5. After careful consideration of the facts and circumstances of the case, we are of the opinion, that the sum of Rs. 21,937 paid to the buyer as a result of the failure of the assessee to deliver the goods as per the contract actually represents liquidated damages and, therefore, the same cannot be treated as a loss arising in a speculative transaction as defined in Section 43(5). The assessee, no doubt entered into a forward contract for supply of 10 tons of linseed oil at Rs. 46.50 per 10 kgs. During the period 1-4-1977 to 15-4-1977, when the contract was to be performed, the assessee had also in its possession 10,595 kgs. of linseed oil and if it had so desired, it could have performed the contract to the satisfaction of the other party. However, the assessee noticed that during this period, the price of linseed oil had shot up in the market, and, therefore, even after payment of damages for breach of contract, it could still make a profit of approximately Rs. 5,000 by selling the goods in the open market. In fact, this is exactly what happened as the assessee sold the same goods between 1-4-1977 to 15-4-1977 at Rs. 72,957, as against Rs. 46,500 at which they were contracted to be sold to Godrej Soaps (P.) Ltd. By not performing the contract, the assessee realised a profit margin of Rs. 27,000 by selling the goods in the open market during the same period and even after payment of damages amounting to Rs. 21,937, the assessee was still left with a profit margin of Rs. 4,520. Even after adjustment of expenses amounting to Rs. 718, the assessee was still left with a margin of approximately Rs. 4,800, whereas the assessee would have suffered a loss of Rs. 27,000 had it performed the contract. In the light of these circumstances and particularly in view of the fact, that the assessee had sufficient goods in its possession on the date of settlement, the sum of Rs. 21,937.50 plus Rs. 717 represents only damages and it does not amount to loss in a speculative transaction as defined in Section 43(5).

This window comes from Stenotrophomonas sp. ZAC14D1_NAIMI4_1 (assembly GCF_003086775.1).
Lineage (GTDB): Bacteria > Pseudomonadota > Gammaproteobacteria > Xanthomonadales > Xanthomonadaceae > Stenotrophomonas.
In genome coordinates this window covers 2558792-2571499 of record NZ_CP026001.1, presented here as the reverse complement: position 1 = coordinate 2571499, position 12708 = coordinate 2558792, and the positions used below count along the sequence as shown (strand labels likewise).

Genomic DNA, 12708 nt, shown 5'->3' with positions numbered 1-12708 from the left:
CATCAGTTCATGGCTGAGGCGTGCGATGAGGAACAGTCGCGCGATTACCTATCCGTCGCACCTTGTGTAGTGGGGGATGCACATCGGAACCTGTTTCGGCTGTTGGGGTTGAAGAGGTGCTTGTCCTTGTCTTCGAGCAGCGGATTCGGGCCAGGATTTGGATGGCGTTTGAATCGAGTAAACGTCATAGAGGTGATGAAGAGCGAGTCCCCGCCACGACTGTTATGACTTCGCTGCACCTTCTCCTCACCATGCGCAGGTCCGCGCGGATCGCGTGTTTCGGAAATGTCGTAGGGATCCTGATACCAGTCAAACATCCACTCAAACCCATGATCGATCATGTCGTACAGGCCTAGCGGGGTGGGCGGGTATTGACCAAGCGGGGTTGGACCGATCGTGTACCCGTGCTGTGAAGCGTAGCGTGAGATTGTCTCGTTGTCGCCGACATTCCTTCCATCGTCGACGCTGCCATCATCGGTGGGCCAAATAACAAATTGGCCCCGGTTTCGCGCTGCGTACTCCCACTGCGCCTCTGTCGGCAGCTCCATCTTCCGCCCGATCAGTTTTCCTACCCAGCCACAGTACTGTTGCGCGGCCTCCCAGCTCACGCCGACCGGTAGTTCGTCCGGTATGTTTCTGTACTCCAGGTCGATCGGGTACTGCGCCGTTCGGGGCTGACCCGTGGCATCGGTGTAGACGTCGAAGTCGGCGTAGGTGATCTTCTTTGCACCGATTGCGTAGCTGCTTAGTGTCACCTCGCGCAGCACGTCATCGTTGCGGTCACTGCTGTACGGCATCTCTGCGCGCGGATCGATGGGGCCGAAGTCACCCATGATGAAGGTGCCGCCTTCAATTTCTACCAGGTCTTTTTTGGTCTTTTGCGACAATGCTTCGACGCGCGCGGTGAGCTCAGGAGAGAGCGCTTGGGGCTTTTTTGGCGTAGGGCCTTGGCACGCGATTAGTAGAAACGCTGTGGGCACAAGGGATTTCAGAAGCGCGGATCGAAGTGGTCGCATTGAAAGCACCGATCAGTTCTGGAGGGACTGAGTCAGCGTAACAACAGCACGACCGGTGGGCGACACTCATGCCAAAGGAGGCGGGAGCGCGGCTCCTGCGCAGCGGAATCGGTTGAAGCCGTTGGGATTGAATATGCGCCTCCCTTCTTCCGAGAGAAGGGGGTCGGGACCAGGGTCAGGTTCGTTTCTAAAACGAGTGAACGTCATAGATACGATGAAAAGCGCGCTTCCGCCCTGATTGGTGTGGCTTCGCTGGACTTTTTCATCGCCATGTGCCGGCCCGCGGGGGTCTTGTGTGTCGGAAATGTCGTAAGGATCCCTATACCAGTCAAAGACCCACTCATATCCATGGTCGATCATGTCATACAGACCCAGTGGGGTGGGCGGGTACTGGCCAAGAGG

6. In this case, the transaction is nothing but a hedging transaction inasmuch as the assessee had sufficient stock in existence at the time of settlement and it had full capacity to fulfil the contract if it had so intended. In CIT v. Pioneer Trading Co. (P.) Ltd.  70 ITR 347, the Calcutta High Court held that a claim based on breach of contract does not come within the meaning of Explanation 2 to Section 24(1) of the Indian Income-tax Act, 1922 corresponding to Section 43(5) of the 1961 Act. They held that a contract settled means a contract settled before breach. According to them, after breach of contract, a cause of action is no longer based on the contract itself but on its breach. In this light, the Hon'ble High Court proceeded to hold that the damages received for breach of contract would not amount to a speculation profit. The Mysore High Court also held likewise in Bhandari Rajtnal Kushalrafs case (supra). There is ample evidence in this case to hold that the assessee had sufficient stocks on the date of settlement and deliberately committed a breach of contract preferring to pay damages and thereby saving itself from a large amount of loss. In this case, as things actually happened, the assessee made in the final bargain, a profit approximately of Rs. 5,000 as against a loss of Rs. 27,000 which it would have suffered had it delivered the goods according to the contract. So the requirement of proviso (a) to Clause (5) of Section 43 is fully met in this case and, therefore, at the worst, the transaction could be treated only as a hedging transaction and the amount paid as damages. The decisions relied upon by the learned departmental representative are not apposite to the facts of this case. In fact, in Gomraj Fatehchand's case (supra) the department itself had conceded that forward sales so far as they were covered by ready stocks should be treated as a normal transaction and any loss in relation to such sales should be allowed as a business loss. We, accordingly, uphold the action of the AAC in this behalf in treating the sum of Rs. 21,937 plus expenses incurred thereagainst as damages admissible in computing the income of the assessee.